A neighbour of a Penticton senior said the person fell coming out of the Vees game Nov. 10 and allegedly waited 1.5 hours for an ambulance. (Black Press file photo)

A neighbour of a Penticton senior said the person fell coming out of the Vees game Nov. 10 and allegedly waited 1.5 hours for an ambulance. (Black Press file photo)

Letter: Senior who fell at Penticton Vees game waits 1.5 hours for ambulance

The person in their 80s had to lie on the cold ground with a broken hip

Editor:

A slow response by the ambulance service to an accident outside the SOEC arena parking lot about 9 p.m., after the VEES’ hockey game Nov. 10th is concerning.

Two able seniors (over 80) left when the game finished but when they got to the parking lot, one tripped off the curb in the dark and fractured his hip. The injured man told his friend he had heard something snap when he fell and knew enough to just lie there until help arrived. Of course, none of us could ascertain what actually had broken so we could not make him more comfortable.

A kind stranger placed a call to the 9-1-1 emergency line and stayed to help for a long time. When I arrived a bit later, I placed three more calls to the 9-1-1 center to find out why it was taking so long. Each time they assured us the ambulance was “on its way.”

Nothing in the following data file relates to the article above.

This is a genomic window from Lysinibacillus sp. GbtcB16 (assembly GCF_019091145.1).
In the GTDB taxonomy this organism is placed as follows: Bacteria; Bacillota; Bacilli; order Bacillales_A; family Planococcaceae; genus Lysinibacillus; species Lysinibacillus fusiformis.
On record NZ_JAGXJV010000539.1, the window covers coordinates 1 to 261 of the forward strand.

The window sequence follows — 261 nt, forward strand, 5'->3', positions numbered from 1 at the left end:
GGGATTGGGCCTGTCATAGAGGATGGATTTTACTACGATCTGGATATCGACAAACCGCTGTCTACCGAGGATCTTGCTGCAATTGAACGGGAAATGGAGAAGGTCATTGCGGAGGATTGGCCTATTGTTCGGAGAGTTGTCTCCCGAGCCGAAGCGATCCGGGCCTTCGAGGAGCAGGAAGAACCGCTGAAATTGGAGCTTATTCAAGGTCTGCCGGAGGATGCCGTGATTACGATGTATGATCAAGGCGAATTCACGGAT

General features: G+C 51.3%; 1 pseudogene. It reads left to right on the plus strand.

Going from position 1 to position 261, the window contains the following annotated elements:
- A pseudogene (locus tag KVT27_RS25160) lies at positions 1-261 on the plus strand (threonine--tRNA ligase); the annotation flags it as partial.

We found a few thin blankets and a pillow to help ward off the bitter cold but collectively we had little. Around 9:42 a fire truck arrived (40 minutes after the first call) and we were very relieved, but they explained they were just first responders and could not do much for him. They did provide small heating pads for under his arms and another thin blanket to cover him, and also assured us the ambulance was coming.

But the injured man had to continue lying there until after 10:30 p.m., over an hour and a half longer, while he lay there in pain, shivering in the wind, lying on the cold hard pavement.

We all know how busy the ambulance service is and realize it is sometimes busier than others, but for a senior lying out in the cold waiting patiently for help, this is not good enough. The firemen were kind and reassuring but they did not have the tools or the vehicle to get the patient to the hospital, and surely their different skills could have been better used elsewhere.

When a taxpaying senior is left lying in the cold for so long, where is their help? We hope this does not happen again to anyone.

(From one of the neighbours who accompanied the patient to the game)

Jacqueline Perry

Penticton